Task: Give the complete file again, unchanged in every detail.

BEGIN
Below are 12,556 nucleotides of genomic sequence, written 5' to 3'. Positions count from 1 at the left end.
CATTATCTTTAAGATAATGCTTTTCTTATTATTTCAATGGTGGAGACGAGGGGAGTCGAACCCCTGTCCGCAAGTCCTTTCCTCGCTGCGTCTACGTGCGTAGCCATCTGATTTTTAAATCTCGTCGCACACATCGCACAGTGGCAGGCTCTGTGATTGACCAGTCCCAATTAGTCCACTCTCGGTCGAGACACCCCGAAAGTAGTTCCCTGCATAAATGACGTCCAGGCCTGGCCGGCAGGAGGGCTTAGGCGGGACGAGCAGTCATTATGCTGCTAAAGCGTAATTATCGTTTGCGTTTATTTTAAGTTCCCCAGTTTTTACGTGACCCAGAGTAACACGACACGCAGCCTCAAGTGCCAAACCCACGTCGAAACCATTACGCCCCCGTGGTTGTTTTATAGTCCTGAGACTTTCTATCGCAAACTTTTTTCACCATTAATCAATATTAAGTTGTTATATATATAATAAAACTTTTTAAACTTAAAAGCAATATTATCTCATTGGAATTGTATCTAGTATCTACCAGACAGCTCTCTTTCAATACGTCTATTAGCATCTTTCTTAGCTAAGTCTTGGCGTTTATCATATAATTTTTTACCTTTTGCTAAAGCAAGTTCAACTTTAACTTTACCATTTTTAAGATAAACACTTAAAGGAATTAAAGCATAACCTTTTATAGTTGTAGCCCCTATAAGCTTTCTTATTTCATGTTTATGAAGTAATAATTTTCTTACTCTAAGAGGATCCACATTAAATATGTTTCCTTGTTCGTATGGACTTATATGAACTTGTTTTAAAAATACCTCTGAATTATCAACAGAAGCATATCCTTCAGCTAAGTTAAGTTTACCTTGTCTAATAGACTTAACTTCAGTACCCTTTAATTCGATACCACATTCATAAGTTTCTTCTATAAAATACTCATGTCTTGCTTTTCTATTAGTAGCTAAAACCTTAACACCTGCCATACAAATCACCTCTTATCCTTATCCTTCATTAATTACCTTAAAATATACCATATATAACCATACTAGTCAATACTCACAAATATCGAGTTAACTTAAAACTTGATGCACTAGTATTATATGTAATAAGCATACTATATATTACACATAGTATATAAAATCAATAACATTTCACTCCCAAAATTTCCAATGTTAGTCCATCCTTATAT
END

Below are 12,556 nucleotides of genomic sequence, written 5' to 3'. Positions count from 1 at the left end.
CATTATCTTTAAGATAATGCTTTTCTTATTATTTCAATGGTGGAGACGAGGGGAGTCGAACCCCTGTCCGCAAGTCCTTTCCTCGCTGCGTCTACGTGCGTAGCCATCTGATTTTTAAATCTCGTCGCACACATCGCACAGTGGCAGGCTCTGTGATTGACCAGTCCCAATTAGTCCACTCTCGGTCGAGACACCCCGAAAGTAGTTCCCTGCATAAATGACGTCCAGGCCTGGCCGGCAGGAGGGCTTAGGCGGGACGAGCAGTCATTATGCTGCTAAAGCGTAATTATCGTTTGCGTTTATTTTAAGTTCCCCAGTTTTTACGTGACCCAGAGTAACACGACACGCAGCCTCAAGTGCCAAACCCACGTCGAAACCATTACGCCCCCGTGGTTGTTTTATAGTCCTGAGACTTTCTATCGCAAACTTTTTTCACCATTAATCAATATTAAGTTGTTATATATATAATAAAACTTTTTAAACTTAAAAGCAATATTATCTCATTGGAATTGTATCTAGTATCTACCAGACAGCTCTCTTTCAATACGTCTATTAGCATCTTTCTTAGCTAAGTCTTGGCGTTTATCATATAATTTTTTACCTTTTGCTAAAGCAAGTTCAACTTTAACTTTACCATTTTTAAGATAAACACTTAAAGGAATTAAAGCATAACCTTTTATAGTTGTAGCCCCTATAAGCTTTCTTATTTCATGTTTATGAAGTAATAATTTTCTTACTCTAAGAGGATCCACATTAAATATGTTTCCTTGTTCGTATGGACTTATATGAACTTGTTTTAAAAATACCTCTGAATTATCAACAGAAGCATATCCTTCAGCTAAGTTAAGTTTACCTTGTCTAATAGACTTAACTTCAGTACCCTTTAATTCGATACCACATTCATAAGTTTCTTCTATAAAATACTCATGTCTTGCTTTTCTATTAGTAGCTAAAACCTTAACACCTGCCATACAAATCACCTCTTATCCTTATCCTTCATTAATTACCTTAAAATATACCATATATAACCATACTAGTCAATACTCACAAATATCGAGTTAACTTAAAACTTGATGCACTAGTATTATATGTAATAAGCATACTATATATTACACATAGTATATAAAATCAATAACATTTCACTCCCAAAATTTCCAATGTTAGTCCATCCTTATAT